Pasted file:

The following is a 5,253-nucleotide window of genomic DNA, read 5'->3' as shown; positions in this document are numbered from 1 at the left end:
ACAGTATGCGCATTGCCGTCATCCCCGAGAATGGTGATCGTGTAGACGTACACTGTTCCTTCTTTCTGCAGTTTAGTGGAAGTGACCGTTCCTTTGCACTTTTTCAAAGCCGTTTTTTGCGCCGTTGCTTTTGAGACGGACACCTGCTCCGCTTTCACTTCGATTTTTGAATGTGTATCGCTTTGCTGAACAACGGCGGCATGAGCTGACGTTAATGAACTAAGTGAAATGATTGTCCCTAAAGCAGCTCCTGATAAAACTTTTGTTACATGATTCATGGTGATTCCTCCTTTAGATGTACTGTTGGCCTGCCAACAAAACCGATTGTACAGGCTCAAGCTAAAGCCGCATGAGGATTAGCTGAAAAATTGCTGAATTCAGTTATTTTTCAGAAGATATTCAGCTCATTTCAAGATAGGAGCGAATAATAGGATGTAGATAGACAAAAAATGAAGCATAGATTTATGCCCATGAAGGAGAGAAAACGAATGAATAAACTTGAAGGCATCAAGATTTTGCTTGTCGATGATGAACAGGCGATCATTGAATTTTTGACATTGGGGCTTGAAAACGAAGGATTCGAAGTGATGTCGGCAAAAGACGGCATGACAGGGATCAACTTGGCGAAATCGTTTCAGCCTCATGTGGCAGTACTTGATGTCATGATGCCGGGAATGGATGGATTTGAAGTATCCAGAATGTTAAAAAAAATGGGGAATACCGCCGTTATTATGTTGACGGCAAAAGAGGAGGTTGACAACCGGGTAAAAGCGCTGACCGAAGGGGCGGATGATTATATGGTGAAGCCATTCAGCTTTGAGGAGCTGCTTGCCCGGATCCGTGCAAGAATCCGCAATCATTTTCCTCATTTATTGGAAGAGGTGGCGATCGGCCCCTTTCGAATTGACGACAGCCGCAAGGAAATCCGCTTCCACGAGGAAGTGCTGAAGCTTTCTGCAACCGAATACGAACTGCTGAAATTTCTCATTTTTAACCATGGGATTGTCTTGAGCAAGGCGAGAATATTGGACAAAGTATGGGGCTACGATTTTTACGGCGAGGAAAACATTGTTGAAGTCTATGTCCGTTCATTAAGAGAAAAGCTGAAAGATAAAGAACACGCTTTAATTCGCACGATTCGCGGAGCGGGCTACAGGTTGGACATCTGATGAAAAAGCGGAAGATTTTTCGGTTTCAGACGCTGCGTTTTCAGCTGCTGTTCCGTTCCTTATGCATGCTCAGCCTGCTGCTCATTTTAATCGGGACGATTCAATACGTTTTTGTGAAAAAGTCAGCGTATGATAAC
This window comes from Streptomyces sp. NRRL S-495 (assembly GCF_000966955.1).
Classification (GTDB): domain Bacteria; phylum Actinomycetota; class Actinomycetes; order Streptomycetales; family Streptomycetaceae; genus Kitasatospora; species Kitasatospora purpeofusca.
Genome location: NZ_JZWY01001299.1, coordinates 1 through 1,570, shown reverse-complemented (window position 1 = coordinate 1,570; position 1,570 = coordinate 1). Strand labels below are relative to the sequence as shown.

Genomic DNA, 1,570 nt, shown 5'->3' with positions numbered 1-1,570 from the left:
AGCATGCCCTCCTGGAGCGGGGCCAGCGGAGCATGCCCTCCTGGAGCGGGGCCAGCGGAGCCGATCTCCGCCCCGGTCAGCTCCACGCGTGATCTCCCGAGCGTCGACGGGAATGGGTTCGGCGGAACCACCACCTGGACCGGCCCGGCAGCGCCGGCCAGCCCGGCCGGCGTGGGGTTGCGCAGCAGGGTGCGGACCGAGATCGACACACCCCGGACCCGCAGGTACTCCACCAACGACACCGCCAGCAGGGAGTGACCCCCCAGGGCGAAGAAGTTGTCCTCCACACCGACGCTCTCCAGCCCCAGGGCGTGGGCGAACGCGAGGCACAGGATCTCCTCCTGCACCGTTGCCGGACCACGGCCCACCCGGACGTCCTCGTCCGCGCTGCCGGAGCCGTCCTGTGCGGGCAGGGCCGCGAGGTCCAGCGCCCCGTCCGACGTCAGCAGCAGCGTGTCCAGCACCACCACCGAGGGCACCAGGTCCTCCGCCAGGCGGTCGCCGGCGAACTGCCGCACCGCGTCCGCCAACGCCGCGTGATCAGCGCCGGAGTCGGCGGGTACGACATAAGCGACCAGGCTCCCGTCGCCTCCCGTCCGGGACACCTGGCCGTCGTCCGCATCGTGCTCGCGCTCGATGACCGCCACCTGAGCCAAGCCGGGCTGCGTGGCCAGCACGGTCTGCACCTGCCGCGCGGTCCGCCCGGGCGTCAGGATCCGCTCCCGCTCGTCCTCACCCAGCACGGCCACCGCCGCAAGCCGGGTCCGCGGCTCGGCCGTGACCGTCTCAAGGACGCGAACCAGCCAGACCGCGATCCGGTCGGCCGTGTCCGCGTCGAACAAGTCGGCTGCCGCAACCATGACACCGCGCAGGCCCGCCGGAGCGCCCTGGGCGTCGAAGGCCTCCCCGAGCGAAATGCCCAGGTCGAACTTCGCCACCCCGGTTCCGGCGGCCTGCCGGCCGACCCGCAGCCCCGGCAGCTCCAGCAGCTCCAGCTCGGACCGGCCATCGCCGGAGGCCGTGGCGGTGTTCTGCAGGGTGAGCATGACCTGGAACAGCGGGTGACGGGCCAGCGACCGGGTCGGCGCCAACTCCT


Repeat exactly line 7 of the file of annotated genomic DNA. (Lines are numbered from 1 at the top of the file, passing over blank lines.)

AGCATGCCCTCCTGGAGCGGGGCCAGCGGAGCATGCCCTCCTGGAGCGGGGCCAGCGGAGCCGATCTCCGCCCCGGTCAGCTCCACGCGTGATCTCCCGAGCGTCGACGGGAATGGGTTCGGCGGAACCACCACCTGGACCGGCCCGGCAGCGCCGGCCAGCCCGGCCGGCGTGGGGTTGCGCAGCAGGGTGCGGACCGAGATCGACACACCCCGGACCCGCAGGTACTCCACCAACGACACCGCCAGCAGGGAGTGACCCCCCAGGGCGAAGAAGTTGTCCTCCACACCGACGCTCTCCAGCCCCAGGGCGTGGGCGAACGCGAGGCACAGGATCTCCTCCTGCACCGTTGCCGGACCACGGCCCACCCGGACGTCCTCGTCCGCGCTGCCGGAGCCGTCCTGTGCGGGCAGGGCCGCGAGGTCCAGCGCCCCGTCCGACGTCAGCAGCAGCGTGTCCAGCACCACCACCGAGGGCACCAGGTCCTCCGCCAGGCGGTCGCCGGCGAACTGCCGCACCGCGTCCGCCAACGCCGCGTGATCAGCGCCGGAGTCGGCGGGTACGACATAAGCGACCAGGCTCCCGTCGCCTCCCGTCCGGGACACCTGGCCGTCGTCCGCATCGTGCTCGCGCTCGATGACCGCCACCTGAGCCAAGCCGGGCTGCGTGGCCAGCACGGTCTGCACCTGCCGCGCGGTCCGCCCGGGCGTCAGGATCCGCTCCCGCTCGTCCTCACCCAGCACGGCCACCGCCGCAAGCCGGGTCCGCGGCTCGGCCGTGACCGTCTCAAGGACGCGAACCAGCCAGACCGCGATCCGGTCGGCCGTGTCCGCGTCGAACAAGTCGGCTGCCGCAACCATGACACCGCGCAGGCCCGCCGGAGCGCCCTGGGCGTCGAAGGCCTCCCCGAGCGAAATGCCCAGGTCGAACTTCGCCACCCCGGTTCCGGCGGCCTGCCGGCCGACCCGCAGCCCCGGCAGCTCCAGCAGCTCCAGCTCGGACCGGCCATCGCCGGAGGCCGTGGCGGTGTTCTGCAGGGTGAGCATGACCTGGAACAGCGGGTGACGGGCCAGCGACCGGGTCGGCGCCAACTCCT